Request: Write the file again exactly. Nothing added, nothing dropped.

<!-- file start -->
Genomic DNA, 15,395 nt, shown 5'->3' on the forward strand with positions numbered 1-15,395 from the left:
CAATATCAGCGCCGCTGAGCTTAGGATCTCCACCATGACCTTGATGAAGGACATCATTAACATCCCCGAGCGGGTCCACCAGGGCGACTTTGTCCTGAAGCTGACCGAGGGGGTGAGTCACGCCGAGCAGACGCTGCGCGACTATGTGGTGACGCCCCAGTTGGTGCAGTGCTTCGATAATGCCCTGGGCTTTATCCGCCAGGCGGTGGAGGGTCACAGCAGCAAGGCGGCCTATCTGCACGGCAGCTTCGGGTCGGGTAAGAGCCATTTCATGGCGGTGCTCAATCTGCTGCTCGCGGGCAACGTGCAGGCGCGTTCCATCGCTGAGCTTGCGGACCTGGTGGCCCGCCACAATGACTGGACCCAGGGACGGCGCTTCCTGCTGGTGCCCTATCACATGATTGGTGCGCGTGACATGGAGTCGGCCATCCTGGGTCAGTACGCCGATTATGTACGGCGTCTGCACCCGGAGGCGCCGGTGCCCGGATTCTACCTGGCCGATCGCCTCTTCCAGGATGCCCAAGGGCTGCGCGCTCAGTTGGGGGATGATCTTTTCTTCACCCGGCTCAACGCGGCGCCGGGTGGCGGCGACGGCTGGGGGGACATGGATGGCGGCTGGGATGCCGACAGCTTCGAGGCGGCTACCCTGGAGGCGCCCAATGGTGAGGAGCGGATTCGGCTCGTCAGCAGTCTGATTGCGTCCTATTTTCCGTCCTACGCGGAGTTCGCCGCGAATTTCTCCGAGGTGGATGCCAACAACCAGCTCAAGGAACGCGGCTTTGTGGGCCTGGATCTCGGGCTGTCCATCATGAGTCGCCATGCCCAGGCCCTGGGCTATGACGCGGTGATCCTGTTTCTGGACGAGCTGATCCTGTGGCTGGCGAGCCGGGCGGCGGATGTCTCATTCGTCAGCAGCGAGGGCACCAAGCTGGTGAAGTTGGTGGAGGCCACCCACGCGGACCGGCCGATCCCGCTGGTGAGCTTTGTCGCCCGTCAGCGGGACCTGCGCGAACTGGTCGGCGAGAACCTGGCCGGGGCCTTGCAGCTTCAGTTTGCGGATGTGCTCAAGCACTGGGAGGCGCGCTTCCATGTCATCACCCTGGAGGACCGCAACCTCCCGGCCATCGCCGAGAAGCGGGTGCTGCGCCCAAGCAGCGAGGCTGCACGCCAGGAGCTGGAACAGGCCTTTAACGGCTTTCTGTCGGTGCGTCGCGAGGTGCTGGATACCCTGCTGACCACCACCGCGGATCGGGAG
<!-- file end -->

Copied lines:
Genomic DNA, 15,395 nt, shown 5'->3' on the forward strand with positions numbered 1-15,395 from the left:
CAATATCAGCGCCGCTGAGCTTAGGATCTCCACCATGACCTTGATGAAGGACATCATTAACATCCCCGAGCGGGTCCACCAGGGCGACTTTGTCCTGAAGCTGACCGAGGGGGTGAGTCACGCCGAGCAGACGCTGCGCGACTATGTGGTGACGCCCCAGTTGGTGCAGTGCTTCGATAATGCCCTGGGCTTTATCCGCCAGGCGGTGGAGGGTCACAGCAGCAAGGCGGCCTATCTGCACGGCAGCTTCGGGTCGGGTAAGAGCCATTTCATGGCGGTGCTCAATCTGCTGCTCGCGGGCAACGTGCAGGCGCGTTCCATCGCTGAGCTTGCGGACCTGGTGGCCCGCCACAATGACTGGACCCAGGGACGGCGCTTCCTGCTGGTGCCCTATCACATGATTGGTGCGCGTGACATGGAGTCGGCCATCCTGGGTCAGTACGCCGATTATGTACGGCGTCTGCACCCGGAGGCGCCGGTGCCCGGATTCTACCTGGCCGATCGCCTCTTCCAGGATGCCCAAGGGCTGCGCGCTCAGTTGGGGGATGATCTTTTCTTCACCCGGCTCAACGCGGCGCCGGGTGGCGGCGACGGCTGGGGGGACATGGATGGCGGCTGGGATGCCGACAGCTTCGAGGCGGCTACCCTGGAGGCGCCCAATGGTGAGGAGCGGATTCGGCTCGTCAGCAGTCTGATTGCGTCCTATTTTCCGTCCTACGCGGAGTTCGCCGCGAATTTCTCCGAGGTGGATGCCAACAACCAGCTCAAGGAACGCGGCTTTGTGGGCCTGGATCTCGGGCTGTCCATCATGAGTCGCCATGCCCAGGCCCTGGGCTATGACGCGGTGATCCTGTTTCTGGACGAGCTGATCCTGTGGCTGGCGAGCCGGGCGGCGGATGTCTCATTCGTCAGCAGCGAGGGCACCAAGCTGGTGAAGTTGGTGGAGGCCACCCACGCGGACCGGCCGATCCCGCTGGTGAGCTTTGTCGCCCGTCAGCGGGACCTGCGCGAACTGGTCGGCGAGAACCTGGCCGGGGCCTTGCAGCTTCAGTTTGCGGATGTGCTCAAGCACTGGGAGGCGCGCTTCCATGTCATCACCCTGGAGGACCGCAACCTCCCGGCCATCGCCGAGAAGCGGGTGCTGCGCCCAAGCAGCGAGGCTGCACGCCAGGAGCTGGAACAGGCCTTTAACGGCTTTCTGTCGGTGCGTCGCGAGGTGCTGGATACCCTGCTGACCACCACCGCGGATCGGGAG